With the Frankfurt Book Fair just passing, now seems the perfect time to bring you into the weird world of subsidiary and ancillary rights.
Why me, you ask? In July I had the pleasure of taking over the agency’s sub rights “department” to fill the formidable, but fashionable shoes of
So what exactly are subrights? Basically they’re rights derived from the book itself, including foreign editions—both in translation and in English in the
When you sign that book contract with a publisher, you’ll see something called the Grant of Rights, which essentially spells out which of those rights you’re giving to the publisher and which you’re not. For example, nearly all publishers buy the e-book and book club rights in a standard contract. Others, like multimedia and film, are often reserved by the author—though those following the news about partnerships between publishers and film producers will know that the publisher trying to buy film rights is increasingly common.
Being the subrights director at DGLM mostly involves foreign and audio rights, with some film and serial in there for good measure. As an agency, we do some of our film business with co-agents—many of them in LA, some in
Other rights, like foreign, audio and serial, are handled by me regardless of the agent who sold the book rights. Serial rights come in two varieties—first and second. For first serial the excerpt runs before the book is published, and for second, which is almost always controlled by the publisher, it runs after. Like many facets of the business, serial is undergoing a transformation. Fewer and fewer magazines and newspapers are buying serial rights, the conventional wisdom being that they don’t want to pay for an excerpt when they can just have a staff writer whose salary they’re already paying review or write about the book for free. Those of you who caught the PW article linked above may also have seen this one on the changing face of serial rights. And when an excerpt from Alan Greenspan’s book reportedly sold for only $1—ouch. These days serial is much more a publicity opportunity—and not terribly easy to come by with so many publications reducing their book coverage—rather than a real moneymaker.
Audio’s a whole different ballgame, though that doesn’t necessarily make easy. Have any of you bought or contemplated buying an audio book recently? If you have, you know just how expensive they can be, which means they’re not going to sell as many copies as the same book that’s a fraction of the price; if you haven’t, well, now you know why so many books don’t actually get to be published in audio editions. With the cost of production, low demand and the high price point needed to have a shot at paying back those costs, audio books are a tough market. In order to compete, a book really needs one of two things—to be a very big deal in its book release or to be the sort of book that would do well in the library market. Bearing in mind that most audio books are published simultaneous with the first release of the book, and that they need to be sold, recorded, produced and packaged before that time, but after the manuscript is available for the audio editors’ review, that’s not a terribly large window for selling audio. When that window happens to line up with the timeframe in which good information is available on the publisher’s plans for publication, publicity and marketing—and when that information indicates the likelihood of success in audio—authors can find a happy home in a different medium.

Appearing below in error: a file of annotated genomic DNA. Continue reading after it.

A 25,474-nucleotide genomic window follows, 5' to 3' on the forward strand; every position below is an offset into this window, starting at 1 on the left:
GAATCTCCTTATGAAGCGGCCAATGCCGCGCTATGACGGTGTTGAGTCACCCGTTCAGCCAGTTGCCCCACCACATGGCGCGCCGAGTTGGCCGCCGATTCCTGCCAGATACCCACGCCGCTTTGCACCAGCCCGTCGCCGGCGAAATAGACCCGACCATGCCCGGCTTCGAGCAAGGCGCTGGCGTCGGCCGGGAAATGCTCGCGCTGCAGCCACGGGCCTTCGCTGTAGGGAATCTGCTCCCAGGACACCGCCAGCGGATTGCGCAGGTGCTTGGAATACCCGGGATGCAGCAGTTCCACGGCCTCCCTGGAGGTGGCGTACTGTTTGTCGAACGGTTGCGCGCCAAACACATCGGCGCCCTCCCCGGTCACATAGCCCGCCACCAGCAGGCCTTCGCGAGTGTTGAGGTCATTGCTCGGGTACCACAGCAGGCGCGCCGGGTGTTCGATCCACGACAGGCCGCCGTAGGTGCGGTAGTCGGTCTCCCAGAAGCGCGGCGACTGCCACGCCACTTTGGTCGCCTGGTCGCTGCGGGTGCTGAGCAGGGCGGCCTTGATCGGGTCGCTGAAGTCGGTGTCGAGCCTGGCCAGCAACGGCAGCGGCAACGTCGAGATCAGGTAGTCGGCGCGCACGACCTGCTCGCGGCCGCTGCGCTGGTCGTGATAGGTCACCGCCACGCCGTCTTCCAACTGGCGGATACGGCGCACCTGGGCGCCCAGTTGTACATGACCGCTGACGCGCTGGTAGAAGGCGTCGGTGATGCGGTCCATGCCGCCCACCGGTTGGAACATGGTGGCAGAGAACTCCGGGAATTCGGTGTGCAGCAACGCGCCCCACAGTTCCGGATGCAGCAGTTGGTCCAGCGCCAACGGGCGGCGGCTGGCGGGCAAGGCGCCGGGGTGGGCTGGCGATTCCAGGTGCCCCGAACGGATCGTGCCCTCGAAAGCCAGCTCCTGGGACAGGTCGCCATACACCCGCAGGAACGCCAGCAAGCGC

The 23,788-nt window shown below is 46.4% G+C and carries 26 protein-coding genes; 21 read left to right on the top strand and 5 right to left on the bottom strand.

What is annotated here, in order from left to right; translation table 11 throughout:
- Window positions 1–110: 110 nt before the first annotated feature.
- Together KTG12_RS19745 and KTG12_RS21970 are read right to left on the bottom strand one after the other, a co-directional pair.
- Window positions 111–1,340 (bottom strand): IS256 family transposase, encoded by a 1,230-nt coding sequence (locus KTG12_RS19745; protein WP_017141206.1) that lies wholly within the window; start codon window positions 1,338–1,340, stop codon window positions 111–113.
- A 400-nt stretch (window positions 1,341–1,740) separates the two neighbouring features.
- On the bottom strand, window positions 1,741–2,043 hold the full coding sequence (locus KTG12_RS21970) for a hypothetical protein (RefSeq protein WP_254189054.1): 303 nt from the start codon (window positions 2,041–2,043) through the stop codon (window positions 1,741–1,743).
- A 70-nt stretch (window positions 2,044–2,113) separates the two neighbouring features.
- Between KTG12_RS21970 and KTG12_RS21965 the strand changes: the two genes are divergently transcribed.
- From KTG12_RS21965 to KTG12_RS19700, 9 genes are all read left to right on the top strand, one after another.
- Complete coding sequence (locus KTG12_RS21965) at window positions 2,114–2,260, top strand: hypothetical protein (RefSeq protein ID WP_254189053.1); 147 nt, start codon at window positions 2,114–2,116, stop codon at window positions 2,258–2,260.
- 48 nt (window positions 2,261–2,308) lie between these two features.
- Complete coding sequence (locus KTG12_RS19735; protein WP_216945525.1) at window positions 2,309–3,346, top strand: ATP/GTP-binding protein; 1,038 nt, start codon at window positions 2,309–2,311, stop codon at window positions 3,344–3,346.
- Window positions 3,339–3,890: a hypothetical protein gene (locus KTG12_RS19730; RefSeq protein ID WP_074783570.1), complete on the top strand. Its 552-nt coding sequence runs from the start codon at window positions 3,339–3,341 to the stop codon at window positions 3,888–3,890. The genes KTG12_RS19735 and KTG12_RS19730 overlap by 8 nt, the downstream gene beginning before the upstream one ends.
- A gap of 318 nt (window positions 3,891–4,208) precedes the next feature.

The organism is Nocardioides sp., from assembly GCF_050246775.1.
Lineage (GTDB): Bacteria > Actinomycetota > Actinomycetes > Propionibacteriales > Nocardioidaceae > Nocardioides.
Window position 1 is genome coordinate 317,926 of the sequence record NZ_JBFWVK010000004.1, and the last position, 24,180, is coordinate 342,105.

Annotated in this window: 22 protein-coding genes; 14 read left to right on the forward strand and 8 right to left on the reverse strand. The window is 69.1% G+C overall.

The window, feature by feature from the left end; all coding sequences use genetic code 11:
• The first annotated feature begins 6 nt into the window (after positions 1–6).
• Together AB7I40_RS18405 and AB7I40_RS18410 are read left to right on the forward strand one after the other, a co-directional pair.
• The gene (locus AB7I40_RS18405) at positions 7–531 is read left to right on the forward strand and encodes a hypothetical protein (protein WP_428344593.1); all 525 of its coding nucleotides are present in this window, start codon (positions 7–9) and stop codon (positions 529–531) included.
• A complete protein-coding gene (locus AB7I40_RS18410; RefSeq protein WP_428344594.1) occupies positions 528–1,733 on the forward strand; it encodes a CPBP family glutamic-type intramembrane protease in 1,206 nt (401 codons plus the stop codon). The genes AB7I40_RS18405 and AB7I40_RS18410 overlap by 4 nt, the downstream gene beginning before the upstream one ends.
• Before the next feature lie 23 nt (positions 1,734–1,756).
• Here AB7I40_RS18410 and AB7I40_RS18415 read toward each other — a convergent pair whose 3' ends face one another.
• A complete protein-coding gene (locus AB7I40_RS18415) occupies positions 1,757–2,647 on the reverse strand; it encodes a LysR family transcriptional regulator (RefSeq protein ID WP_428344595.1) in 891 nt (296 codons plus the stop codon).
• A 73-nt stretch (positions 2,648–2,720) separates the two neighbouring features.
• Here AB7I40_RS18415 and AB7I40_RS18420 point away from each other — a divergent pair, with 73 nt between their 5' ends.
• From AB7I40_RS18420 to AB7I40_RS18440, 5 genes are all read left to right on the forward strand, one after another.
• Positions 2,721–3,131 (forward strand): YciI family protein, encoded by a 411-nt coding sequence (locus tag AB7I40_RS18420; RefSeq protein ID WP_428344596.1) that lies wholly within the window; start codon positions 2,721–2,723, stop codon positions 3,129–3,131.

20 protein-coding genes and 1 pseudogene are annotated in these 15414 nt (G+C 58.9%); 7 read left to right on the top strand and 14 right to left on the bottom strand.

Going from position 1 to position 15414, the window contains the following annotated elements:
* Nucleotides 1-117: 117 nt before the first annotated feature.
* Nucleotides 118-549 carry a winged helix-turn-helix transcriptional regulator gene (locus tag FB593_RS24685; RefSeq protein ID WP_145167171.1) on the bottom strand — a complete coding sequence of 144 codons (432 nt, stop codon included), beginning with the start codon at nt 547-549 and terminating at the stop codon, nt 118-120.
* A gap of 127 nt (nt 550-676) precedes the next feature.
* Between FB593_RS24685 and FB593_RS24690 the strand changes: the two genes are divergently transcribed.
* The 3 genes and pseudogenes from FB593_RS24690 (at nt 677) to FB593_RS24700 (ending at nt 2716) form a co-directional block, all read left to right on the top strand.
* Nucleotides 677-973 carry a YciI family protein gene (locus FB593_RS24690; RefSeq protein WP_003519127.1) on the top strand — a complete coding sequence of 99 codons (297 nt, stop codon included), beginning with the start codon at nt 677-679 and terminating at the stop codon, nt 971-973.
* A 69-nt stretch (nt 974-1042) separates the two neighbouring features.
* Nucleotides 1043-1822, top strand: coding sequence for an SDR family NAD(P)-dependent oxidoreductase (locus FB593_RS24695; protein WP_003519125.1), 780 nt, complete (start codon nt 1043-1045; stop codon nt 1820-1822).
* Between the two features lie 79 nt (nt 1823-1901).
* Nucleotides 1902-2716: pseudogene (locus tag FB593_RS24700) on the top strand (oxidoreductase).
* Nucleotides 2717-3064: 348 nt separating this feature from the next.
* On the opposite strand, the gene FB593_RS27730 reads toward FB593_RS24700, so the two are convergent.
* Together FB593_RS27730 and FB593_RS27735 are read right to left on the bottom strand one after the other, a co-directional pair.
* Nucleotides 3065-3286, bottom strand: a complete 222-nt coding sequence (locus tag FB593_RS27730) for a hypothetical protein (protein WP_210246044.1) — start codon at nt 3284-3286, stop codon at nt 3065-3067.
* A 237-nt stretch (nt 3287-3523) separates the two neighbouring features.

Last but by no means least, foreign rights. Fortunately for sub rights as a whole, while foreign rights are by no means simple to sell, in most categories things are not quite so bleak as they can be with something like serial. A book that “travels,” meaning it appeals to a foreign audience, can find itself republished in different translations and editions around the world. The tricky thing is that the book has to be perceived to be of interest to enough people in a particular territory that the cost of buying the rights, translating and producing the book will be offset by the number of people interested enough to buy the book and not interested in reading it in the original edition, which will often be available, whether through distribution in the territory or from the U.S. itself.
Though I’ve done my fair share of laying out the reasons that sub rights are tough, I must say what a great part of my job that it is. I love getting to speak to and email with people who are outside of the typical New York book publishing world—either in foreign countries, Los Angeles production companies, big magazine offices in midtown, or audio publishers wherever they happen to be—and hear different perspectives on whether or not a book “works.” It’s absolutely fascinating to be able to really look at the big picture and evaluate a project not just for how it’s going to work on the bookshelf at the Barnes and Noble on the north side of Union Square, but in the multiplex, the car CD player, the newsstand and the whole wide world.